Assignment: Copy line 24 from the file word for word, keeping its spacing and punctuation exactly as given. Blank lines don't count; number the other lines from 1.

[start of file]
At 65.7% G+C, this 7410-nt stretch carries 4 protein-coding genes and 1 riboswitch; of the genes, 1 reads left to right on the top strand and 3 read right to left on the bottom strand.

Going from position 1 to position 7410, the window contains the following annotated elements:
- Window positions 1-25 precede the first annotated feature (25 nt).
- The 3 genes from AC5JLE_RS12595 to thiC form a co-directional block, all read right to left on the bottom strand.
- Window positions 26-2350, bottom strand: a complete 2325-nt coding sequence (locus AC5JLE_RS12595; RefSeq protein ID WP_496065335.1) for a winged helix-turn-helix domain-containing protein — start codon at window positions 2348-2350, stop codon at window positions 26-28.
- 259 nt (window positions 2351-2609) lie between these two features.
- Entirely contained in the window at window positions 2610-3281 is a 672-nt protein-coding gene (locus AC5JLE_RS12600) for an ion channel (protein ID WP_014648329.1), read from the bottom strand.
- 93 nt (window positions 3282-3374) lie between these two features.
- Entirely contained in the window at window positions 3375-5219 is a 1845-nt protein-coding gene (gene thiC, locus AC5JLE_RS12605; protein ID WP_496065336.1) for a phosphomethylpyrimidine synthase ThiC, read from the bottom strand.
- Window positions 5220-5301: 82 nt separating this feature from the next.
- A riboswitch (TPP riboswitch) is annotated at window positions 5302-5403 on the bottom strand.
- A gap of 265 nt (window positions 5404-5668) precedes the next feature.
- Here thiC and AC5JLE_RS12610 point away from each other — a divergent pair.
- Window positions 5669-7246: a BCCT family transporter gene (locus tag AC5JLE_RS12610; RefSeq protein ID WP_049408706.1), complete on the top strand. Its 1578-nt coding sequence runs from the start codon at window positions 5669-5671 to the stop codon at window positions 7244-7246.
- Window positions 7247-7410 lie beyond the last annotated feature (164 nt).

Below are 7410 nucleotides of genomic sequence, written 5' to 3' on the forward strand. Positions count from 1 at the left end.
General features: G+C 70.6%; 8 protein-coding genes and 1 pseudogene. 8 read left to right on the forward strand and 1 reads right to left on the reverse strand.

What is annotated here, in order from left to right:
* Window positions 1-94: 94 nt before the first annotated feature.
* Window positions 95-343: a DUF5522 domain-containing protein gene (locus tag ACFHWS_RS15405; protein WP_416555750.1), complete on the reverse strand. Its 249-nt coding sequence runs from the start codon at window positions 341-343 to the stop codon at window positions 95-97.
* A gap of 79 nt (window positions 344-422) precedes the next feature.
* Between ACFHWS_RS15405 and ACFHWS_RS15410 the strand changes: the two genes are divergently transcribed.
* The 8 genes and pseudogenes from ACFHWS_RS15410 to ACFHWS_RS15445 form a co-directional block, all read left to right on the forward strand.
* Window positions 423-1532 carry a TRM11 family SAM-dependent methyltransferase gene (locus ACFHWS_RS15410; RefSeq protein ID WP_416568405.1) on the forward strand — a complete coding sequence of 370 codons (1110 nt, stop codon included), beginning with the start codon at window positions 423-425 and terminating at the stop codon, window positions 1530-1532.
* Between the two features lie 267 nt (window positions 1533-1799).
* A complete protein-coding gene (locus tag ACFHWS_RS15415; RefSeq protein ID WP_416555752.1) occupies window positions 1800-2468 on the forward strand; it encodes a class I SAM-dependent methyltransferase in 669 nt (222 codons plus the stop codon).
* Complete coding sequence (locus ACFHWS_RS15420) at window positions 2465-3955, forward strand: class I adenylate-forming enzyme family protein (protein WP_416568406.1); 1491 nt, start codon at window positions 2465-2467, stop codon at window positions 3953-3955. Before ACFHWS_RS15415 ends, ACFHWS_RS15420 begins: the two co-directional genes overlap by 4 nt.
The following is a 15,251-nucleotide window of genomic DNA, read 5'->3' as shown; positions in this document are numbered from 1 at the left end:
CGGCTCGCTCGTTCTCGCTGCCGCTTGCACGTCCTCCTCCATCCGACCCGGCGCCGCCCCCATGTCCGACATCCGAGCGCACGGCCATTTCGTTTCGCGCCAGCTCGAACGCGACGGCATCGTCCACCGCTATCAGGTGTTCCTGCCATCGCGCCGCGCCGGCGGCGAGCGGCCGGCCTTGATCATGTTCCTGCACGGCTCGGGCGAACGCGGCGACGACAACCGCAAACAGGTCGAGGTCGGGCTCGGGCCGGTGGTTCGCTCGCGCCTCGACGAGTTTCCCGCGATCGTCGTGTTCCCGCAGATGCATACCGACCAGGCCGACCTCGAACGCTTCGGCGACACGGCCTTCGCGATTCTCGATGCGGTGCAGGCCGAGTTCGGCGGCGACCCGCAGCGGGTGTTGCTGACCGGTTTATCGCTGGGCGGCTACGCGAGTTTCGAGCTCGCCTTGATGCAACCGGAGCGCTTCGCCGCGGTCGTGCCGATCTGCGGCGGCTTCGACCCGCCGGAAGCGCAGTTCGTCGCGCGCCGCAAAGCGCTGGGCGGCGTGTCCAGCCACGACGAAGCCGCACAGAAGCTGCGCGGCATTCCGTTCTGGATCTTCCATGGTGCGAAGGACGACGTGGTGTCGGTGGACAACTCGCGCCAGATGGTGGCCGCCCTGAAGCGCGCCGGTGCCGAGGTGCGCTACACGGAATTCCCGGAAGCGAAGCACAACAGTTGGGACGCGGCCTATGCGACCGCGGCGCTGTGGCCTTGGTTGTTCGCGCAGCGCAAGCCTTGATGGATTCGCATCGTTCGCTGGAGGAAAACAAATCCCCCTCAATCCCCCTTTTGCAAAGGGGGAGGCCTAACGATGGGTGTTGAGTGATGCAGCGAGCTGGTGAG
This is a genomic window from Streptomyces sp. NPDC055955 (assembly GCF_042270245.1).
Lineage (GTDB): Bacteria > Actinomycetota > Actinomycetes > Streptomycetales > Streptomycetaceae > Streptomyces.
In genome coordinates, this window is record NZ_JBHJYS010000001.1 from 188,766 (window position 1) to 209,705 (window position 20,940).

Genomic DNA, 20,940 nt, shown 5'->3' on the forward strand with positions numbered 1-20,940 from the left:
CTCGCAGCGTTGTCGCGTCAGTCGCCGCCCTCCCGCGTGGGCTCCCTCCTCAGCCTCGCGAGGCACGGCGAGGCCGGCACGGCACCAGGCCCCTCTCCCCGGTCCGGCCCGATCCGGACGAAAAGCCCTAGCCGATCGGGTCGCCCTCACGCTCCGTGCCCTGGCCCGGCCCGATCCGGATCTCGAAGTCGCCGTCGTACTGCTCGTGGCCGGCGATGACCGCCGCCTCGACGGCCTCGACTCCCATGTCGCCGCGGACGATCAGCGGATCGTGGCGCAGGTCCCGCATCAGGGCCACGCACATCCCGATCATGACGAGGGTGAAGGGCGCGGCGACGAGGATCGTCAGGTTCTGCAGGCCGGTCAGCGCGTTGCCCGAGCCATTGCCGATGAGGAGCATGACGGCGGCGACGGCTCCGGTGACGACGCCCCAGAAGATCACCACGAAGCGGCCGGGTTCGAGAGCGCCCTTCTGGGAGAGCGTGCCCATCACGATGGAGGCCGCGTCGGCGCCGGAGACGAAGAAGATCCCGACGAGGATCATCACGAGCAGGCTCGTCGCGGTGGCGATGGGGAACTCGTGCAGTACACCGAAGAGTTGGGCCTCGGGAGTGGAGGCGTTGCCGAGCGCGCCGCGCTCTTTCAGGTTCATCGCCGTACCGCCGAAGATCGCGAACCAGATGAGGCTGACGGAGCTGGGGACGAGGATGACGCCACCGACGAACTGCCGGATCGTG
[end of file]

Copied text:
* Window positions 423-1532 carry a TRM11 family SAM-dependent methyltransferase gene (locus ACFHWS_RS15410; RefSeq protein ID WP_416568405.1) on the forward strand — a complete coding sequence of 370 codons (1110 nt, stop codon included), beginning with the start codon at window positions 423-425 and terminating at the stop codon, window positions 1530-1532.